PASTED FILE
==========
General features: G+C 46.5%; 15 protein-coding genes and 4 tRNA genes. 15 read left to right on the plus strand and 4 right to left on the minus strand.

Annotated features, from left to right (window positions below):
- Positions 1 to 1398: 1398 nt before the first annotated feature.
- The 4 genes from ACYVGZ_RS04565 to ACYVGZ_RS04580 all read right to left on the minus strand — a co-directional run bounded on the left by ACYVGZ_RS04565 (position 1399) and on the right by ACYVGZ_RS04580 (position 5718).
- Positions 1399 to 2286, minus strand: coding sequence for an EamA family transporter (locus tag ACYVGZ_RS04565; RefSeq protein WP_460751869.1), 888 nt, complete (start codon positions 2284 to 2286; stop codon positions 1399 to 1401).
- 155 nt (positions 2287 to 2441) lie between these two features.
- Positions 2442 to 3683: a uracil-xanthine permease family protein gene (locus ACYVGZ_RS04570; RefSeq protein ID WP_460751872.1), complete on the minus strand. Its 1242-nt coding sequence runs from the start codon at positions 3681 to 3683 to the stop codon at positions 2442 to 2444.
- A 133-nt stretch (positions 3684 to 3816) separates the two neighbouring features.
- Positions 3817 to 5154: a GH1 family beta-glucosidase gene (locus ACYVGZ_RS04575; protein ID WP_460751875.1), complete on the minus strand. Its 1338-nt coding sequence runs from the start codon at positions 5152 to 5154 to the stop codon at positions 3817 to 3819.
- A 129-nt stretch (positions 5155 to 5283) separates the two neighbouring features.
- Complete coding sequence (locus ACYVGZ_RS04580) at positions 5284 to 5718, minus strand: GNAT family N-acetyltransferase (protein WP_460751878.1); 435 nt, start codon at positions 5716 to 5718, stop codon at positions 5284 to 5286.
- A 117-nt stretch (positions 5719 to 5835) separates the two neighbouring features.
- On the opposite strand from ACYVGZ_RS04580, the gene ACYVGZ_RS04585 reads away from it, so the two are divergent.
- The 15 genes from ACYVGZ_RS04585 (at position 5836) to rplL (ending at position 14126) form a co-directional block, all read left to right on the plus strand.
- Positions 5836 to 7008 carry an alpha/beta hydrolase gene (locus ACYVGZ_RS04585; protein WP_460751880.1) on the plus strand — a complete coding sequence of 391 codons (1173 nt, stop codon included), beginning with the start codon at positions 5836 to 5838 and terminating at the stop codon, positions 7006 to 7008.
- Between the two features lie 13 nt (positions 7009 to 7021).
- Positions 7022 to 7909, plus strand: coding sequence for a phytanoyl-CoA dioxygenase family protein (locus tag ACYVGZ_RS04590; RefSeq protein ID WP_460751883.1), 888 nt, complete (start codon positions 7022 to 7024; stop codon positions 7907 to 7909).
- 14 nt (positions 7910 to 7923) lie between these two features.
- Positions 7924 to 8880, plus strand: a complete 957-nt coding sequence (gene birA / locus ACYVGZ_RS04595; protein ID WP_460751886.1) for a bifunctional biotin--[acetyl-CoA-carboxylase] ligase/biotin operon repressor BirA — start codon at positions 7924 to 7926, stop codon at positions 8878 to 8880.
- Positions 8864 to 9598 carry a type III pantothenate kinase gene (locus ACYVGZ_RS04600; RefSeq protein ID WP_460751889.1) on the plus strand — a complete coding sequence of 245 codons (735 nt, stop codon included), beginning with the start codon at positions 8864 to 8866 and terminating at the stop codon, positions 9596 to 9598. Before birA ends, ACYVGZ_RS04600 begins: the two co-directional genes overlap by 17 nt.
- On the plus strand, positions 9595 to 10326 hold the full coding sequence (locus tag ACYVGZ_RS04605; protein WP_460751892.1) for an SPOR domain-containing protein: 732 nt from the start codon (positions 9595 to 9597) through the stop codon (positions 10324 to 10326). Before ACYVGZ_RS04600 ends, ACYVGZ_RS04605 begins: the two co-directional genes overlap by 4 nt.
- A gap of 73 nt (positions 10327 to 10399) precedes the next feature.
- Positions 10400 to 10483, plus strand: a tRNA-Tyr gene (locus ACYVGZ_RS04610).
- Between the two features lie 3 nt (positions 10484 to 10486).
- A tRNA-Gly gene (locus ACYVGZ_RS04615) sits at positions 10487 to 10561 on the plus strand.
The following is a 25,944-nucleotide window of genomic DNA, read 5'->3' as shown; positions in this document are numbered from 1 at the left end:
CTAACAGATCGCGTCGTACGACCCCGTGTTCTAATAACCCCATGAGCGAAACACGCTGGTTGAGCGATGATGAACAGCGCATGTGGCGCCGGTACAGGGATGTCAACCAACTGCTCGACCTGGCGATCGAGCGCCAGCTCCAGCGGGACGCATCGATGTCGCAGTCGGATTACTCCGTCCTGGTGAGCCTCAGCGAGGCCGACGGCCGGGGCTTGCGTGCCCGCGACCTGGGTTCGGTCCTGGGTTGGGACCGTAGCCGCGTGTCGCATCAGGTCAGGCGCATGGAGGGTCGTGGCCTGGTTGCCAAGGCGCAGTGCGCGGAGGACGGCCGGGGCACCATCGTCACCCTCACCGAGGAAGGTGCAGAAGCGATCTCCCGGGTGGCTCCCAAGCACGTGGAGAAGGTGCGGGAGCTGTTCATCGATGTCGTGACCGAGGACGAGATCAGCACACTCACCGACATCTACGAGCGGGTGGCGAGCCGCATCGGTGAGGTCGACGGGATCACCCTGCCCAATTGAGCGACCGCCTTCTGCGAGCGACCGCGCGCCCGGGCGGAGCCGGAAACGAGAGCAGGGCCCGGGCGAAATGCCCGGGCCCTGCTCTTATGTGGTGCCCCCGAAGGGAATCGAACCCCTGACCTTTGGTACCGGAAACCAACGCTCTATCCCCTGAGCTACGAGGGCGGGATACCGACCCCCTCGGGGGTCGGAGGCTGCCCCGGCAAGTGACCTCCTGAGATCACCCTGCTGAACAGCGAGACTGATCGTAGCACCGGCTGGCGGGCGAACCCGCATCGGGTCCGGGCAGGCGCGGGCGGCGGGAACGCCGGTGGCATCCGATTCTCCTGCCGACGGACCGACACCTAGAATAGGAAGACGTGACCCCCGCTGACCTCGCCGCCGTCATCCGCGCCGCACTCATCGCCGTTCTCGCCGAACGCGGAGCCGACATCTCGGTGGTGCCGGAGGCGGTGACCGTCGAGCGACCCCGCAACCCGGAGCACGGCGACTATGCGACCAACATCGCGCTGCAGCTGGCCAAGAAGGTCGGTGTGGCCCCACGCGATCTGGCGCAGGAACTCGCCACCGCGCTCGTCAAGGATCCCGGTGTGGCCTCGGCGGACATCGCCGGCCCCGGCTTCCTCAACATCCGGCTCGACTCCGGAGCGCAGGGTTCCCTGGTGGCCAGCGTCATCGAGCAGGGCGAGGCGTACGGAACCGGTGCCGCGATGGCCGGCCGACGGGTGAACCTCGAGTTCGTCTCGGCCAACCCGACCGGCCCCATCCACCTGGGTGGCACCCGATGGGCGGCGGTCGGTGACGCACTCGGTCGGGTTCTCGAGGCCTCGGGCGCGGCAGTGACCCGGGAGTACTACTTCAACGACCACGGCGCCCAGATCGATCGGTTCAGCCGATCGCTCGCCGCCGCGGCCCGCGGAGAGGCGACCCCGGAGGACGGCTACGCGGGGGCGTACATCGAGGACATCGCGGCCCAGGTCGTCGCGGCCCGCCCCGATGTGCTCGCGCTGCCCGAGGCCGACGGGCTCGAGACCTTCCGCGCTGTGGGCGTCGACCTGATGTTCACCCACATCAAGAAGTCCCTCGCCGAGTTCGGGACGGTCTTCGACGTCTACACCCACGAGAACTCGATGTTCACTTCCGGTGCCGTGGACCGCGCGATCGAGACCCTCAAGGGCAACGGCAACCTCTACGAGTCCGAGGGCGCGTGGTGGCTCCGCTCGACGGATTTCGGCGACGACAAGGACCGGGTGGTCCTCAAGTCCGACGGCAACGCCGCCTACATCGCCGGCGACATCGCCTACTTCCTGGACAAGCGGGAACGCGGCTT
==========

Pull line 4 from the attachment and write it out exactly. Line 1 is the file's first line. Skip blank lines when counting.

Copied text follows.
- The 4 genes from ACYVGZ_RS04565 to ACYVGZ_RS04580 all read right to left on the minus strand — a co-directional run bounded on the left by ACYVGZ_RS04565 (position 1399) and on the right by ACYVGZ_RS04580 (position 5718).